I understand that triangular carrier PWM uses a higher frequency triangular carrier wave to compare with the desired output waveform but I would like to know more about the process. I've also learned and seen the Fourier transform that shows that it lowers harmonics. Is there an easy intuitive reason for how this was discovered? I understand that a sawtooth carrier will do the same thing but doesn't do as good of a job. Is the triangle carrier the best that it gets? Is triangular chosen for the reason of its harmonic limiting nature? Could you use either method for an inverter just adjust respective amplitudes of the different types of carrier? Does anyone know of a derivation of how we figured out that triangular PWM works well? I just want to understand the process a little better fundamentally. Is there a geometric relationship between the triangle wave and the sine wave that's relevant and adds some beauty or is it just what it is?
In a sawtooth PWM, the centre of each pulse and thus the phase of the reconstructed waveform varies with the signal amplitude or PWM duty cycle.
Double sided modulation, using a triangular waveform, avoids this problem, keeping the centre of each PWM pulse at a constant phase relative to the PWM sampling interval.
And yes, the phase distortion does appear as unwanted harmonic content when you PWM modulate a sine wave with triangular PWM.
The waveform you use has to have a linear slope because the idea is to convert voltage to duty cycle in a linear manner. If you use a sine wave, then the conversion will be nonlinear and will introduce distortion. The idea is that the slope of the waveform will be used to convert voltage to time. If you use a symmetric waveform (triangle wave) to do this conversion, the resulting waveform will be a center aligned PWM signal. A center aligned PWM signal has fewer harmonics than an edge aligned PWM signal.
To understand why a sawtooth-carrier PWM adds harmonic distortion, consider the effect of modulating a low-frequency triangle wave using one. Assume the falling edges of the PWM wave occur at a fixed frequency (the same principles would apply if the rising edges did so). If the falling edges occur at a fixed frequency, then while the duty cycle is increasing (as it will be during part of the low-frequency triangle waveform) the rising edges will occur at a rate slightly faster than the PWM frequency. While the duty cycle is decreasing, the rising edges will occur at a rate slightly slower than the PWM frequency. The effect of this will be to compress time during the rising ramp of the sawtooth wave, and stretch it during the falling ramp.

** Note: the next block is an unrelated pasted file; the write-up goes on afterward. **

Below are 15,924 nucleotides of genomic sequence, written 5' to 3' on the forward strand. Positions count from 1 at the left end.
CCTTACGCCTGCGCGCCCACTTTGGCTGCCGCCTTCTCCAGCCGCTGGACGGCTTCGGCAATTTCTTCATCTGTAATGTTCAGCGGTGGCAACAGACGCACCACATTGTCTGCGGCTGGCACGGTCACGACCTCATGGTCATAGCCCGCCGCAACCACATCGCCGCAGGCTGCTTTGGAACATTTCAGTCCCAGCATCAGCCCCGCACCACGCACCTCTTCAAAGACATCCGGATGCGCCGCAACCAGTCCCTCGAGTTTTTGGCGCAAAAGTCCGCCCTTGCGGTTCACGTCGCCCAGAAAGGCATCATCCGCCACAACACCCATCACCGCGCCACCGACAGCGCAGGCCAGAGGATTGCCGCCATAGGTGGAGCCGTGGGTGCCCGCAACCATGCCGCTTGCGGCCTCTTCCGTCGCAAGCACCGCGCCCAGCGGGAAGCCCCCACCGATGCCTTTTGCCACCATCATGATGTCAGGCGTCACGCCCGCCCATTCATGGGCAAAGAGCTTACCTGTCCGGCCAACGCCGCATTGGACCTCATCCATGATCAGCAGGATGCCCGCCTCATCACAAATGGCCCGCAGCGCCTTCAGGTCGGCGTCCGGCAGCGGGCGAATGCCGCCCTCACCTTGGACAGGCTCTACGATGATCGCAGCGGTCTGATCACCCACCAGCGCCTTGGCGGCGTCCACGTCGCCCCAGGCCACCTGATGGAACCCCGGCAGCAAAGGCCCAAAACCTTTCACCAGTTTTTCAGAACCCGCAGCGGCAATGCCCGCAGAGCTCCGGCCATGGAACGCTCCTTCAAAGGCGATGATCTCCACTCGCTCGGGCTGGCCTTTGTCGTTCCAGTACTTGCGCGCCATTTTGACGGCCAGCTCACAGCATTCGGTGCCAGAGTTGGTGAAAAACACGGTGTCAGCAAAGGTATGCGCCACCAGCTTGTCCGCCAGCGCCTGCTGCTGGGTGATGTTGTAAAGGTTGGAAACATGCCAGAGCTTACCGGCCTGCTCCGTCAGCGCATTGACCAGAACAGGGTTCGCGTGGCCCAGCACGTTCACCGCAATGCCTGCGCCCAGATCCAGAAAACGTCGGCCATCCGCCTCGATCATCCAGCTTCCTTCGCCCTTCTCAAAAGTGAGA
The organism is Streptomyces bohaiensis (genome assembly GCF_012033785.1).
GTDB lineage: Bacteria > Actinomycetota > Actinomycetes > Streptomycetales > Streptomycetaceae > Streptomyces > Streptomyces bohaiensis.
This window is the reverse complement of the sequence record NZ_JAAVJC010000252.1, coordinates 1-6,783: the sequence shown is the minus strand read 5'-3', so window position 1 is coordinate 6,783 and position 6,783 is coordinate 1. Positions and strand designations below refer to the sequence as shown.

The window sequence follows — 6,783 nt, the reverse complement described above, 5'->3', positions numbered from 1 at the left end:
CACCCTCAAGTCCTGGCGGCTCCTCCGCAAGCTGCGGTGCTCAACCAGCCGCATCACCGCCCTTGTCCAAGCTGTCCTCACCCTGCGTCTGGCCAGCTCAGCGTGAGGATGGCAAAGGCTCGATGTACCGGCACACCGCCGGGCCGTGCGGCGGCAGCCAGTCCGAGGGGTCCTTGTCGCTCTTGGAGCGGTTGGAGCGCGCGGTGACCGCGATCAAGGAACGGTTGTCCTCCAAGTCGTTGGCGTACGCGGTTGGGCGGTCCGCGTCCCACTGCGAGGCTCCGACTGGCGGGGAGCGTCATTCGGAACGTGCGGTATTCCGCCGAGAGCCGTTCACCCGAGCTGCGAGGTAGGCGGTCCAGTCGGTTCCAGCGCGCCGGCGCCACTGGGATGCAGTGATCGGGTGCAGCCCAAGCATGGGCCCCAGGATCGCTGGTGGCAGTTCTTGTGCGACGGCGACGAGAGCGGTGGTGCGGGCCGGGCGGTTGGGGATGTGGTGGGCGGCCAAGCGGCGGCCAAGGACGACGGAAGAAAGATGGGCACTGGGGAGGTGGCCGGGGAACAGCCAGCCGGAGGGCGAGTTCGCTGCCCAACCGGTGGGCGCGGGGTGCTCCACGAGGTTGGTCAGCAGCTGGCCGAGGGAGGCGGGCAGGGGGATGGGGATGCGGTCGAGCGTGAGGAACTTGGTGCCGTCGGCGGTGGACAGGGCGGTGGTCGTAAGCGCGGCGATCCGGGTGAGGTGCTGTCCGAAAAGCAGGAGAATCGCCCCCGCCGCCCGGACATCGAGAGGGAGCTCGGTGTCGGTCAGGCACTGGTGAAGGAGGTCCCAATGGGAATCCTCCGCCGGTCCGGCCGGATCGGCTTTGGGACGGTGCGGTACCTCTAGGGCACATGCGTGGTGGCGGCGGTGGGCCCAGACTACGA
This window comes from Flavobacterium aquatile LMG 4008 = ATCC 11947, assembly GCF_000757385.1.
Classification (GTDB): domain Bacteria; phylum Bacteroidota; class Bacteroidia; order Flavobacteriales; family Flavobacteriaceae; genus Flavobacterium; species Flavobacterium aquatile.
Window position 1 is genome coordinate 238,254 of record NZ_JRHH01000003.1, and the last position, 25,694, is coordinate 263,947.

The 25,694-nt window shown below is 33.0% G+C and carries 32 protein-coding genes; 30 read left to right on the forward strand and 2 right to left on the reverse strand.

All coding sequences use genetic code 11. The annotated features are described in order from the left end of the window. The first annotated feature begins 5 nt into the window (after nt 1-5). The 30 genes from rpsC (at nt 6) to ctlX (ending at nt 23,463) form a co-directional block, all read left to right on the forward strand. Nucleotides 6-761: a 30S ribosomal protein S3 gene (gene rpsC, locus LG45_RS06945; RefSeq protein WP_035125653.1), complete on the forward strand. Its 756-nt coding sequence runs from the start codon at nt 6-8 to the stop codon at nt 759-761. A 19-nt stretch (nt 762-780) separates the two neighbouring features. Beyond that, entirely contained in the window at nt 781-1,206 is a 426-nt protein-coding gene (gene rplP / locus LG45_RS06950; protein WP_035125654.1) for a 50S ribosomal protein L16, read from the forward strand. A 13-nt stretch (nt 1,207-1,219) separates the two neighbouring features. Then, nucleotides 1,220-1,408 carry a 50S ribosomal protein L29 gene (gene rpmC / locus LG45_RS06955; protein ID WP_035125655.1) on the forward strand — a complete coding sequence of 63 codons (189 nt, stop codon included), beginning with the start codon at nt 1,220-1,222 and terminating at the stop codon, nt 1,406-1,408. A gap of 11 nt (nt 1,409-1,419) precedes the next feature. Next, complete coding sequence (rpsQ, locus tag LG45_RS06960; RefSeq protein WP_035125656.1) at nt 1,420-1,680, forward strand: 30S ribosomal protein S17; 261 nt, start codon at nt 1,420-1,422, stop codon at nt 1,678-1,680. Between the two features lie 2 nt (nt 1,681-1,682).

Since all waves which are free of even harmonics must be glide reflections of themselves, a waveform in which all rising ramps have a slope which is not shared by any falling ramps must contain even harmonics. Since a triangle wave does not have such harmonics, that would imply that the PWM must have created some.
Another good reason for using triangular PWM carries in some (not all) applications is the sampling effect during control. For instance, in motor drives control, the output voltage, generated through PWM, induces pseudo-triangular waves in the measured current, and normally these currents are measured -and sampled- to accurately control the motor variables (speed, torque, flux). If you use a sawtooth waveform, and the sampling instant occurs either at the extremes of the sawtooth carrier or at the reference crossing, you will sample one of the peak values of the current, including commutation ringing. But if you use triangular carriers for PWM, and the sampling instant are either the maximum, minimum, or both values of the carrier, you will always sample the average current during the carrier period (or half-period).
In some other applications, like buck converters (DC-DC converters, see Here), a sawtooth PWM carrier is used to measure the peak current instead of the average one during the sampling period.